Total stent length and post-stent fractional flow reserve (FFR) were the most important predictors of target vessel failure (TVF) at 2 years, according to study results released Monday.
Doyeon Hwang, MD, and colleagues of Seoul National University Hospital, reported the results of their analysis of the International Post-Percutaneous Coronary Intervention (PCI) FFR Registry in a paper published in the July 27 issue of JACC: Cardiovascular Interventions.
About 10% of patients still experience adverse cardiovascular events after PCI. Identifying patients at high risk for future events is very important for risk stratification. In this study, the authors developed a risk-prediction model incorporating clinical, angiographic, and physiological parameters and investigated the role of post-stent FFR in predicting future clinical outcomes after second-generation drug-eluting stent (DES) implantation.
The study included 2,200 patients who underwent DES implantation with post-stent FFR data from the International Post-PCI FFR Registry (NCT04012281). A risk model was developed to predict the rate at 2 years of target vessel failure, which is defined as a composite of cardiac mortality, target vessel myocardial infarction, and clinically driven target vessel revascularization. The model was developed in 80% of the patients and validated in the remaining 20%.
The mean age of the overall population was 64±10 years; 77% were men, 67% had hypertension, 34% had diabetes and 30% were smokers. About 52% presented with acute coronary syndrome, and most of the treated lesions were in the left anterior descending artery. Mean reference vessel diameter is 3±0.5 mm. The mean total stent length was 37±23 mm, and the mean post-stent FFR was 0.88±0.07.
At 2 years’ follow-up, about 5.9% of the patients had target vessel failure. Six variables were selected in the risk model: total stent length, post-stent FFR, age, post-stent percentage diameter stenosis, reference vessel diameter and diabetes mellitus. This risk model showed better prediction ability than models with clinical risk factors alone or clinical risk factors and angiographic parameter (Harrell’s concordance index, 0.72; 95% confidence interval [CI], 0.62-0.82). When the patients were divided into two groups according to the median of total stent length (30 mm), post-stent FFR and total stent length were the most important predictors. Post-stent FFR showed the highest importance in patients with total stent length <30 mm.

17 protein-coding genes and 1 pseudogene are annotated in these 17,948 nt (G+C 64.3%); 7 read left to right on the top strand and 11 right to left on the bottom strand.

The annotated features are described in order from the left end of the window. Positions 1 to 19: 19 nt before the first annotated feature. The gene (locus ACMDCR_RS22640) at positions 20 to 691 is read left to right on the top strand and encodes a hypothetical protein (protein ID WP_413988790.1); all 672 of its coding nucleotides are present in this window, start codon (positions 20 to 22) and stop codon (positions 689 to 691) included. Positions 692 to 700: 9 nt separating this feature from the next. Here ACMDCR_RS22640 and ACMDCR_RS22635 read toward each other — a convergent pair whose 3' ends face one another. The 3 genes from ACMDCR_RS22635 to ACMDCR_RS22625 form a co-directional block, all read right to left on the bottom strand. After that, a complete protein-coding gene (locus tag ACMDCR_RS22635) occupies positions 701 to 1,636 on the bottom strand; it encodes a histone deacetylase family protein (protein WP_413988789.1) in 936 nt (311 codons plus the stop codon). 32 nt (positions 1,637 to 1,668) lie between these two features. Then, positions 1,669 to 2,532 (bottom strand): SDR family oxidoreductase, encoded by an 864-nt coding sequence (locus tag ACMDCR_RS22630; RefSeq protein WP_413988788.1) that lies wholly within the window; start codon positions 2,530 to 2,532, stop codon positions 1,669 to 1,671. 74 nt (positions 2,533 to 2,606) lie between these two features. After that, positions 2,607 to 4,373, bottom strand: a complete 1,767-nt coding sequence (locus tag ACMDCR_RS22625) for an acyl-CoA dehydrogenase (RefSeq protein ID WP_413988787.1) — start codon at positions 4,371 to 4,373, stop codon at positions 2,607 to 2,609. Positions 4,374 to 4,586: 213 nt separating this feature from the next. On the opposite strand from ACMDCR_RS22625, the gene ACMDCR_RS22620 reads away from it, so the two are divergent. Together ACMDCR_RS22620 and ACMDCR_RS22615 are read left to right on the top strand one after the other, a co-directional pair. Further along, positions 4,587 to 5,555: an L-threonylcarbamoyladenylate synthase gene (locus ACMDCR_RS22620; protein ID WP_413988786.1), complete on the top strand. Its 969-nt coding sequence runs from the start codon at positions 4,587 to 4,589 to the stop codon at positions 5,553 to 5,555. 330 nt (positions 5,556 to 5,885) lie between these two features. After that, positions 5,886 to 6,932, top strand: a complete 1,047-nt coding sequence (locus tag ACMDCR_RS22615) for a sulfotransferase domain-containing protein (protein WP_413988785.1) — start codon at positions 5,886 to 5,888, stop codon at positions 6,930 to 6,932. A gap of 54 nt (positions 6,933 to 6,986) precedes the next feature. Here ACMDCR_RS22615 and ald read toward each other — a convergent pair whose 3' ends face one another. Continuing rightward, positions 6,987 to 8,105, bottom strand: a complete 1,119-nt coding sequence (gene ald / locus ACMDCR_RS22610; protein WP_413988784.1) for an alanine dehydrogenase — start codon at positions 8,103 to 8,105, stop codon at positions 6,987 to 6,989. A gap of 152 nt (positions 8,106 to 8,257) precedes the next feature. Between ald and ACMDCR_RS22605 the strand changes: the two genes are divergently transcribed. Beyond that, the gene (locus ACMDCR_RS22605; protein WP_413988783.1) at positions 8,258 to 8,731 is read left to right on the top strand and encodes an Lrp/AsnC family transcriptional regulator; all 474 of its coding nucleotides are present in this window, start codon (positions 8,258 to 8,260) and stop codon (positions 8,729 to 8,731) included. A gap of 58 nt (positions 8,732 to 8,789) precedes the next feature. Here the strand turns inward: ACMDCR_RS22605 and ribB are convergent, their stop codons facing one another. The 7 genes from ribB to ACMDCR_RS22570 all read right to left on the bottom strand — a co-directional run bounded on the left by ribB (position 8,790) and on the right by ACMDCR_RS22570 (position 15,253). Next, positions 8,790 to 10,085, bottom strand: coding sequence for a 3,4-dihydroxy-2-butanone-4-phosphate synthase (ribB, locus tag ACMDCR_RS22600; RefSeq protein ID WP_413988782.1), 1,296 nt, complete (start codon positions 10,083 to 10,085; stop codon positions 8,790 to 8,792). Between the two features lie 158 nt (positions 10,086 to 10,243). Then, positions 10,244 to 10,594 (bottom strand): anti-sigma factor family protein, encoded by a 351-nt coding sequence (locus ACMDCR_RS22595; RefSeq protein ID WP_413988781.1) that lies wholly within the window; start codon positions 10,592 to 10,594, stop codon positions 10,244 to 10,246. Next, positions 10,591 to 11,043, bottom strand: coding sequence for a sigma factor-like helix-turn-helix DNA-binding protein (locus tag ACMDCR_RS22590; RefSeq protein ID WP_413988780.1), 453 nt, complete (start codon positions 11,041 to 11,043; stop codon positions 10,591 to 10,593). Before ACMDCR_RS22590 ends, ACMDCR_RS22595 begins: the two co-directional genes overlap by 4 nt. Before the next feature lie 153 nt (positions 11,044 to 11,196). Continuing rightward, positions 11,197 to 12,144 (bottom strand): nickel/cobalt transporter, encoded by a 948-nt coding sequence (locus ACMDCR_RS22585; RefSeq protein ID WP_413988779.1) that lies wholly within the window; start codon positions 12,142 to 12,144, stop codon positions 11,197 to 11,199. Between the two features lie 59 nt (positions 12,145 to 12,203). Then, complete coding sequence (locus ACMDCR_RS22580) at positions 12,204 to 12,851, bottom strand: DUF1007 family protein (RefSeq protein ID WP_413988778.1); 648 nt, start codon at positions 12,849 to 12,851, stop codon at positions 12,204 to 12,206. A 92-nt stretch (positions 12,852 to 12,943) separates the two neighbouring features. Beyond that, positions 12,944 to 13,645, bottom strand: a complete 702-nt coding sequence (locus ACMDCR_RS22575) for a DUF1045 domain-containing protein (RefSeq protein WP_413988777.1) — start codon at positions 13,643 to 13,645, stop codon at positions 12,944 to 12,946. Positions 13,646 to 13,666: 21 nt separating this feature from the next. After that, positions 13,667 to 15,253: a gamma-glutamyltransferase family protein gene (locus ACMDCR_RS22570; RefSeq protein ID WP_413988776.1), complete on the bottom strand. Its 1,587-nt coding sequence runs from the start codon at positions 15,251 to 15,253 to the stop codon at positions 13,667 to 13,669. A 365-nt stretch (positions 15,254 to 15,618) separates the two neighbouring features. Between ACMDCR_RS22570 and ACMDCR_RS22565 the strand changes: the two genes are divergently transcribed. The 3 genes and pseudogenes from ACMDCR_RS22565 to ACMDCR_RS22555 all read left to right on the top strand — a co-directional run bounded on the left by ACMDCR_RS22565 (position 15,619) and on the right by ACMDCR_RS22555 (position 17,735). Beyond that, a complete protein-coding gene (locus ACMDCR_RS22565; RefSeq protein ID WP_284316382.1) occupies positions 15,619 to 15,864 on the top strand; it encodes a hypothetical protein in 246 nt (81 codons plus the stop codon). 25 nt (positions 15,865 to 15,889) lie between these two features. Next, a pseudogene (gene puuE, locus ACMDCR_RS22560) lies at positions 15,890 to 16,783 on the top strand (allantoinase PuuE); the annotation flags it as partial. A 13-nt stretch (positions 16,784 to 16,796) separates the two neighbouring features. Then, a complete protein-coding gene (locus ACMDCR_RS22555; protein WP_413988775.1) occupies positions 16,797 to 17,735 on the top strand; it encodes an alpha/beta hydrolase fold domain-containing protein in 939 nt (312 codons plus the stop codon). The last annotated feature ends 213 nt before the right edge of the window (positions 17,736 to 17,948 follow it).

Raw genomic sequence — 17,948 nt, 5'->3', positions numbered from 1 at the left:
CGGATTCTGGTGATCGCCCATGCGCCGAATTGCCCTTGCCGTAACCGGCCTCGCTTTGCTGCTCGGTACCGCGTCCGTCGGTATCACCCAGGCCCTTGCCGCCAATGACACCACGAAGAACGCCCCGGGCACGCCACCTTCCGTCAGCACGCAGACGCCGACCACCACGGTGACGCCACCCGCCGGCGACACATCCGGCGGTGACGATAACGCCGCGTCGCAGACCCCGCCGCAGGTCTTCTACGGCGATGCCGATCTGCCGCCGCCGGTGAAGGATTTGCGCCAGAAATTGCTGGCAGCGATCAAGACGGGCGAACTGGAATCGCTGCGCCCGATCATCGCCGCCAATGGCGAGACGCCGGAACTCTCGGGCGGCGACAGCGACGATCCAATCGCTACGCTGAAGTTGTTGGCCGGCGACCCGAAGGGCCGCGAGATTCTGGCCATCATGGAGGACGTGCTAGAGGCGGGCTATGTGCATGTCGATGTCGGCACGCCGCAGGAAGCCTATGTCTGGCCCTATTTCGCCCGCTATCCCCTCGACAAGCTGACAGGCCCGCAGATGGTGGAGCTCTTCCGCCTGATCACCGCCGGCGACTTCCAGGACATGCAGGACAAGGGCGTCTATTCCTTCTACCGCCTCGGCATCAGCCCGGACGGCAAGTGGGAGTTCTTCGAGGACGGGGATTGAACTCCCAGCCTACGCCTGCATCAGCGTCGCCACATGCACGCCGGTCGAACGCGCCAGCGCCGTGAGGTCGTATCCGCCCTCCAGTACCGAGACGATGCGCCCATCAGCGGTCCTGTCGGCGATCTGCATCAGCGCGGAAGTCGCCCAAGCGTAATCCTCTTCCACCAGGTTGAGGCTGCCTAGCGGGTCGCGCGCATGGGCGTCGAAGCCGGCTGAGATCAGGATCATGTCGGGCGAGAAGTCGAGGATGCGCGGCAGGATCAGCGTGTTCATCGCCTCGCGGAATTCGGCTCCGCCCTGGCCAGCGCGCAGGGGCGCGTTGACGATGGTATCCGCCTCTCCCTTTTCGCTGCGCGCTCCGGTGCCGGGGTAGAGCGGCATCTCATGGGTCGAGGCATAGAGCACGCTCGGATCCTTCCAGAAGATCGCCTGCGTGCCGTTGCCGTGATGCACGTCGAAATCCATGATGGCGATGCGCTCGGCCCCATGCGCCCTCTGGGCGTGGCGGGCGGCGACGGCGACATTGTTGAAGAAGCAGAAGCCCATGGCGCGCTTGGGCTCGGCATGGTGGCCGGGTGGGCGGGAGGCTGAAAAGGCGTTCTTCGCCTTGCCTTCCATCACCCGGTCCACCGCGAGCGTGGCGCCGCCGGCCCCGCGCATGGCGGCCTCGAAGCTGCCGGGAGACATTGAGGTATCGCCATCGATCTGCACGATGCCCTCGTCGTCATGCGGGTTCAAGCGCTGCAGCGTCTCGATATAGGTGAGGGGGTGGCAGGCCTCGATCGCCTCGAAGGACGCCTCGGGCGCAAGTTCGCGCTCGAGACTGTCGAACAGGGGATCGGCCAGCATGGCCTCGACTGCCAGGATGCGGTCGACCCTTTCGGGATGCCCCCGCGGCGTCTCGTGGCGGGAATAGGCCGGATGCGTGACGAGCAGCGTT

The authors acknowledged some limitations to their analysis: the study population was from four different observational registries, the inherent limitations of observational studies, the role of intracoronary imaging, and non-availability of detailed procedural information and left ventricular function.
Nils P. Johnson, MD, MS, of the McGovern Medical School at UTHealth and Memorial Hermann Hospital, Houston, and Zsolt Piróth, MD, PHD, of the Hungarian Institute of Cardiology, wrote in an accompanying editorial that “focal disease will likely have high post-PCI FFR with large change in FFR and the findings will be reversed for diffuse disease.”
The editorialists suggested that “pre-PCI FFR pullback, accounting for both depth and distribution dimensions will be an important determinant of suitability for revascularization and response to PCI.”
Hwang and colleagues concluded that clinical, angiographic, and post-stent FFR can be helpful in risk stratification of patients after DES implantation and that total stent length and post-stent FFR were the most important predictors of target vessel failure.
Hwang D, Lee JM, Yang S, et al. Role of Post-Stent Physiological Assessment in a Risk Prediction Model After Coronary Stent Implantation. JACC Cardiovasc Interv 2020;13:1639-50. DOI: 10.1016/j.jcin.2020.04.041
Johnson NP, Piróth Z. 2-Dimensional Fractional Flow Reserve: Depth and Distribution. JACC Cardiovasc Interv 2020;13:1651-4. DOI: 10.1016/j.jcin.2020.05.030